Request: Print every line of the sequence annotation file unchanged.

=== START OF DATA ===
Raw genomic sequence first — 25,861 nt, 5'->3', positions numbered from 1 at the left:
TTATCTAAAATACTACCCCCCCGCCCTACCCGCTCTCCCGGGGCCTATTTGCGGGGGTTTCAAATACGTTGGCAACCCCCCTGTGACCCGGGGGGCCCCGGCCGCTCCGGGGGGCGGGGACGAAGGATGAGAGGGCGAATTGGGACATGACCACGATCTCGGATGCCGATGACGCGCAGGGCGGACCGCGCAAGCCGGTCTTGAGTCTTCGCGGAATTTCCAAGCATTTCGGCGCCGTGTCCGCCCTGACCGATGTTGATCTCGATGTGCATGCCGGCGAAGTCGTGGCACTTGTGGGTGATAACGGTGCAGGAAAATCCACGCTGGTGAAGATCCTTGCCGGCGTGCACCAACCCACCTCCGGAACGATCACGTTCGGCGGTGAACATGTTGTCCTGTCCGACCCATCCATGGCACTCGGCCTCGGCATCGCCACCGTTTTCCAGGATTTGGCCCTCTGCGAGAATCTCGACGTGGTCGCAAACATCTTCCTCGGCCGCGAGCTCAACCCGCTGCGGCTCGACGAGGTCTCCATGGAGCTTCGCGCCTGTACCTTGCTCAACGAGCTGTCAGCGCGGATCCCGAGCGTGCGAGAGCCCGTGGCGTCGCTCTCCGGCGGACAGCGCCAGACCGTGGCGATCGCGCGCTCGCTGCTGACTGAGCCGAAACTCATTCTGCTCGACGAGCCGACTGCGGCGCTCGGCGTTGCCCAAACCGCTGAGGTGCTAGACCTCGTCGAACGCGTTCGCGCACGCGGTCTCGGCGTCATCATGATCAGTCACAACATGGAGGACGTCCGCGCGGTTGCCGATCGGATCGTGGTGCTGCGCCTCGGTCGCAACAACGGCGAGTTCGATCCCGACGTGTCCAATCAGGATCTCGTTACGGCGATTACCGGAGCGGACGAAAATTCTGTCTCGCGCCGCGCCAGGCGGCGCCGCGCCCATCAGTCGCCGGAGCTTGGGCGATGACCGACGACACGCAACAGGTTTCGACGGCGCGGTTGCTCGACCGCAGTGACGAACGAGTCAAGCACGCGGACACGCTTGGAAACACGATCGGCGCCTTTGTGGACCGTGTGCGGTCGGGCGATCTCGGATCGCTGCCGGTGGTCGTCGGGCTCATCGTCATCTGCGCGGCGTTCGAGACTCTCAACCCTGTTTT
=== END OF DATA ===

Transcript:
Raw genomic sequence first — 25,861 nt, 5'->3', positions numbered from 1 at the left:
TTATCTAAAATACTACCCCCCCGCCCTACCCGCTCTCCCGGGGCCTATTTGCGGGGGTTTCAAATACGTTGGCAACCCCCCTGTGACCCGGGGGGCCCCGGCCGCTCCGGGGGGCGGGGACGAAGGATGAGAGGGCGAATTGGGACATGACCACGATCTCGGATGCCGATGACGCGCAGGGCGGACCGCGCAAGCCGGTCTTGAGTCTTCGCGGAATTTCCAAGCATTTCGGCGCCGTGTCCGCCCTGACCGATGTTGATCTCGATGTGCATGCCGGCGAAGTCGTGGCACTTGTGGGTGATAACGGTGCAGGAAAATCCACGCTGGTGAAGATCCTTGCCGGCGTGCACCAACCCACCTCCGGAACGATCACGTTCGGCGGTGAACATGTTGTCCTGTCCGACCCATCCATGGCACTCGGCCTCGGCATCGCCACCGTTTTCCAGGATTTGGCCCTCTGCGAGAATCTCGACGTGGTCGCAAACATCTTCCTCGGCCGCGAGCTCAACCCGCTGCGGCTCGACGAGGTCTCCATGGAGCTTCGCGCCTGTACCTTGCTCAACGAGCTGTCAGCGCGGATCCCGAGCGTGCGAGAGCCCGTGGCGTCGCTCTCCGGCGGACAGCGCCAGACCGTGGCGATCGCGCGCTCGCTGCTGACTGAGCCGAAACTCATTCTGCTCGACGAGCCGACTGCGGCGCTCGGCGTTGCCCAAACCGCTGAGGTGCTAGACCTCGTCGAACGCGTTCGCGCACGCGGTCTCGGCGTCATCATGATCAGTCACAACATGGAGGACGTCCGCGCGGTTGCCGATCGGATCGTGGTGCTGCGCCTCGGTCGCAACAACGGCGAGTTCGATCCCGACGTGTCCAATCAGGATCTCGTTACGGCGATTACCGGAGCGGACGAAAATTCTGTCTCGCGCCGCGCCAGGCGGCGCCGCGCCCATCAGTCGCCGGAGCTTGGGCGATGACCGACGACACGCAACAGGTTTCGACGGCGCGGTTGCTCGACCGCAGTGACGAACGAGTCAAGCACGCGGACACGCTTGGAAACACGATCGGCGCCTTTGTGGACCGTGTGCGGTCGGGCGATCTCGGATCGCTGCCGGTGGTCGTCGGGCTCATCGTCATCTGCGCGGCGTTCGAGACTCTCAACCCTGTTTT